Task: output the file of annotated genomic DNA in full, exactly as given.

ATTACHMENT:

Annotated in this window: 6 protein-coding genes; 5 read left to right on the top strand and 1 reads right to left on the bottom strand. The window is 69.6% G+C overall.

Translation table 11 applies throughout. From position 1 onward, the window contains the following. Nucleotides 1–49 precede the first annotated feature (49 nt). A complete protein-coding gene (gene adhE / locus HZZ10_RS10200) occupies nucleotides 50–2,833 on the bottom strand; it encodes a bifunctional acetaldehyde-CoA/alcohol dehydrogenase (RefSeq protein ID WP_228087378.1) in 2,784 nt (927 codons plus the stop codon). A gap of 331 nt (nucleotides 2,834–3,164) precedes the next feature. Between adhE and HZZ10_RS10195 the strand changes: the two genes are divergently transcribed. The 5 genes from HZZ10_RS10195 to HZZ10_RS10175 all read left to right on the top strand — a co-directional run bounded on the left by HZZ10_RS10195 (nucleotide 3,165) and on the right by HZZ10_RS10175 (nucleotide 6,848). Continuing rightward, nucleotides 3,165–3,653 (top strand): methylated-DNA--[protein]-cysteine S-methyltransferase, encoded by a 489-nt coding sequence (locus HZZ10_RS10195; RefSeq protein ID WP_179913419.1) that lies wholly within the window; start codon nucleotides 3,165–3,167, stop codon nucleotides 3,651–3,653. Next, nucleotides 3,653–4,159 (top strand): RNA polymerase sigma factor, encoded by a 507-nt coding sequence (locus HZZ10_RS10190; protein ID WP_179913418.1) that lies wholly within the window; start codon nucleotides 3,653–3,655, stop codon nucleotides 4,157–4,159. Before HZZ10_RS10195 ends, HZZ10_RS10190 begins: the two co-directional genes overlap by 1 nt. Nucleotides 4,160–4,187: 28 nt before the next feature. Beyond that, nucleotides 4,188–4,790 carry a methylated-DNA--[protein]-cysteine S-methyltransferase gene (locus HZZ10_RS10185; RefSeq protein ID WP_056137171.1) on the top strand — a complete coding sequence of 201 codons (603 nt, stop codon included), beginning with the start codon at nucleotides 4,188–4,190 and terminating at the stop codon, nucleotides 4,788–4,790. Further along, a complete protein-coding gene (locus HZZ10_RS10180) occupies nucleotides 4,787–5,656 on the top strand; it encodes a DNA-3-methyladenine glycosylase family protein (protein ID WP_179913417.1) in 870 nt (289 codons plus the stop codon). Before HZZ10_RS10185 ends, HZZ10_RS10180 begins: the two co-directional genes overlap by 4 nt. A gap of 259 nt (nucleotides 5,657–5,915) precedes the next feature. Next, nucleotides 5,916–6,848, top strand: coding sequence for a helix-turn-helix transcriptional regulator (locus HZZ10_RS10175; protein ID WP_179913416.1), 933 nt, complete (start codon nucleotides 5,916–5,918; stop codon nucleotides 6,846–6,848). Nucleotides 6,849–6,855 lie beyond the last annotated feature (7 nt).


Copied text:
Annotated in this window: 6 protein-coding genes; 5 read left to right on the top strand and 1 reads right to left on the bottom strand. The window is 69.6% G+C overall.

Translation table 11 applies throughout. From position 1 onward, the window contains the following. Nucleotides 1–49 precede the first annotated feature (49 nt). A complete protein-coding gene (gene adhE / locus HZZ10_RS10200) occupies nucleotides 50–2,833 on the bottom strand; it encodes a bifunctional acetaldehyde-CoA/alcohol dehydrogenase (RefSeq protein ID WP_228087378.1) in 2,784 nt (927 codons plus the stop codon). A gap of 331 nt (nucleotides 2,834–3,164) precedes the next feature. Between adhE and HZZ10_RS10195 the strand changes: the two genes are divergently transcribed. The 5 genes from HZZ10_RS10195 to HZZ10_RS10175 all read left to right on the top strand — a co-directional run bounded on the left by HZZ10_RS10195 (nucleotide 3,165) and on the right by HZZ10_RS10175 (nucleotide 6,848). Continuing rightward, nucleotides 3,165–3,653 (top strand): methylated-DNA--[protein]-cysteine S-methyltransferase, encoded by a 489-nt coding sequence (locus HZZ10_RS10195; RefSeq protein ID WP_179913419.1) that lies wholly within the window; start codon nucleotides 3,165–3,167, stop codon nucleotides 3,651–3,653. Next, nucleotides 3,653–4,159 (top strand): RNA polymerase sigma factor, encoded by a 507-nt coding sequence (locus HZZ10_RS10190; protein ID WP_179913418.1) that lies wholly within the window; start codon nucleotides 3,653–3,655, stop codon nucleotides 4,157–4,159. Before HZZ10_RS10195 ends, HZZ10_RS10190 begins: the two co-directional genes overlap by 1 nt. Nucleotides 4,160–4,187: 28 nt before the next feature. Beyond that, nucleotides 4,188–4,790 carry a methylated-DNA--[protein]-cysteine S-methyltransferase gene (locus HZZ10_RS10185; RefSeq protein ID WP_056137171.1) on the top strand — a complete coding sequence of 201 codons (603 nt, stop codon included), beginning with the start codon at nucleotides 4,188–4,190 and terminating at the stop codon, nucleotides 4,788–4,790. Further along, a complete protein-coding gene (locus HZZ10_RS10180) occupies nucleotides 4,787–5,656 on the top strand; it encodes a DNA-3-methyladenine glycosylase family protein (protein ID WP_179913417.1) in 870 nt (289 codons plus the stop codon). Before HZZ10_RS10185 ends, HZZ10_RS10180 begins: the two co-directional genes overlap by 4 nt. A gap of 259 nt (nucleotides 5,657–5,915) precedes the next feature. Next, nucleotides 5,916–6,848, top strand: coding sequence for a helix-turn-helix transcriptional regulator (locus HZZ10_RS10175; protein ID WP_179913416.1), 933 nt, complete (start codon nucleotides 5,916–5,918; stop codon nucleotides 6,846–6,848). Nucleotides 6,849–6,855 lie beyond the last annotated feature (7 nt).